Annual Conference, June 23, 2007

MLA IB In Academic Libraries Discussion Group Minutes
Annual Conference, June 23, 2007
Hilton Washington: Caucus Room
Washington, D.C.

Agenda Item 1: What’s New at the MLA International Bibliography:
Barbara Chen, Director of Bibliographic Services & Editor, MLA IB

  • The 2006 print version of the Bibliography contains 67,047 records. The electronic Bibliography has 2,310,892 records.
  • Using grant funding from the Andrew J. Mellen Foundation, MLA finished indexing 14 titles from JSTOR’s Asian Studies collection. These records will become available with the October 2007 reload. Also available are the 58 journals in JSTOR’s language and literature collection.
  • Links to ten thousand Muse retrospective records were added in April 2007.
  • Links to fifty thousand ProQuest Digital Dissertation records are now in the database.
  • In April 104 scholarly websites were added with more to come in October. Indexing such websites was approved by the MLA Bibliography Advisory Committee last fall. The records are on a new (website) type of record.
  • Barbara hired a person to help standardize the subject headings for 1963-80.


Vince Graziano is comparing the coverage of the MLA IB and ABELL and notices many items included in one but not the other. Chen mentioned that there is a time lag, up to two months, involved in adding material to the Bibliography because the material has to be indexed, go to the thesaurus staff, and then be loaded in the next scheduled update to the file. Books tend to be indexed before journals, and key journals are covered before others. Field bibliographers do about 20% of the indexing. Please report articles not indexed in the Bibliography to Barbara. Articles might have been missed for a variety of reasons such as initial indexing being done based on author offprints rather than the entire issue or failure of the publisher to send issues. They are testing a new journal tracking system to identify issues which have not been received. Lack of storage space means that the MLA cannot keep more than two years any journal; older issues are boxed or donated to libraries in Poland. In response to a question about the availability of a list of edited books indexed in the Bibliography, Barbara said that users can ask for book collections in the last update of the Bibliography. With each update, Barbara will be creating a link in the MLA home page to a list of titles.  The first one will be available soon as the text has already gone to our copyeditors.  Barbara will make an announcement on the MLAIB DG and LES listservs when it goes live. At each MLA convention, Barbara urges publishers to send copies of books for indexing by her staff. They also get monthly lists of language and literature books from OCLC and send letters to publishers asking for copies. One person indexes electronic books for the Bibliography. They are working with vendors on transliteration issues.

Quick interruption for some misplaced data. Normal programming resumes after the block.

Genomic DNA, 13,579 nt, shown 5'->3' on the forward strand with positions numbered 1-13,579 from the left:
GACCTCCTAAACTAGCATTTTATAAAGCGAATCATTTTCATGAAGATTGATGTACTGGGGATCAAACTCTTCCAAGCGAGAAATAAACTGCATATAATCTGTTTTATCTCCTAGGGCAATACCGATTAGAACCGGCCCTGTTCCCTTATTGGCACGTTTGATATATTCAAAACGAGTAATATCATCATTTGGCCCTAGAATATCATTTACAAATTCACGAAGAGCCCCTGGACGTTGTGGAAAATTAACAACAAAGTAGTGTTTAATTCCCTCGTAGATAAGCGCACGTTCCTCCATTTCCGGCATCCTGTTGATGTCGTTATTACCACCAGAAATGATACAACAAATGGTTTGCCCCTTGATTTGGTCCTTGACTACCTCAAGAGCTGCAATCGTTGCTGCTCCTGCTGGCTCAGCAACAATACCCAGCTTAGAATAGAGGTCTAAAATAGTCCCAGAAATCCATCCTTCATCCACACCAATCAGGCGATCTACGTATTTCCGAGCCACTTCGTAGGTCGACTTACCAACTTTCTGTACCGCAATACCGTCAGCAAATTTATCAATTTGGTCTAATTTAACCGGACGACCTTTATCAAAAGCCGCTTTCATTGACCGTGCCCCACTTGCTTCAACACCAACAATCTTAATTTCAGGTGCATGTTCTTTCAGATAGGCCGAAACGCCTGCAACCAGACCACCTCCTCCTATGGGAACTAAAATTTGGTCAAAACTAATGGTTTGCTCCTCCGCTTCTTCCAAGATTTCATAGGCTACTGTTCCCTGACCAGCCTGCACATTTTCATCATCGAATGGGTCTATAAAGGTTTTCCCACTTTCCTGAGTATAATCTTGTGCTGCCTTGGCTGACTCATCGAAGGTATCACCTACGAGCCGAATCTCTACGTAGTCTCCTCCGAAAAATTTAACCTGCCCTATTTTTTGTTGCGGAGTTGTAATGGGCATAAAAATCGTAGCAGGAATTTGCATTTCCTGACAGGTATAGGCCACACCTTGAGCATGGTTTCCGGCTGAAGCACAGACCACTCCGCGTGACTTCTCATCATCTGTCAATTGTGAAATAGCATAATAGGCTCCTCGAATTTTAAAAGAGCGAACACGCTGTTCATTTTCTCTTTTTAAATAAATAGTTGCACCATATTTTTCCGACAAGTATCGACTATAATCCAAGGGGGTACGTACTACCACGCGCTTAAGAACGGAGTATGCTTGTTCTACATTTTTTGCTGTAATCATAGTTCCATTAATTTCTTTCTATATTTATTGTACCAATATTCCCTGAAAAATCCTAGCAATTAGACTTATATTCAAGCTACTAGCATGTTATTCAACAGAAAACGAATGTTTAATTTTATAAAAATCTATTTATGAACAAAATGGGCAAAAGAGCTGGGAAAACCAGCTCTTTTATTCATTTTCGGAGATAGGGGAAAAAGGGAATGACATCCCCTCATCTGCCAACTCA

Agenda Item 2: Selection of New Convener

Liorah Golomb, Wichita State University , volunteered to convene the group and was selected by acclamation.

Agenda Item 3: Updates from MLAIB Vendors


To create entries for each journal in the Directory of Periodicals, the MLA sends publishers questionnaires which include a question on peer review. If the publisher does not respond to the query, MLA uses the information in Ulrich’s Periodicals Directory, which may not always be correct.

Agenda Item 4: Discussion

What would a perfect literature index look like? Might contain abstracts or full-text. Barbara said that the inclusion of abstracts is on her radar. She may ask if the MLA could use journal-created abstracts. She is talking to PMLA about the logistics of adding their abstracts to the records in the Bibliography. Another possibility is digitizing the MLA Abstracts of Articles in Scholarly Journals, published 1970-1975. Rob Melton contributed the idea of digitizing some of the now-defunct annual bibliographies such as The Romantic Movement or bibliographies published in serials; copyright issues would have to be worked out. Aline Soules suggested that we need to convince publishers that each article should have an abstract written by the author, though the inclusion of abstracts might cause delays in indexing. EBSCO, which has acquired America: History and Life and Historical Abstracts, has a service agreement with ABC Clio to continue creating the indexing and abstracting for these two resources. Barbara reminded us that all enhancements become available in the April reload of the database.


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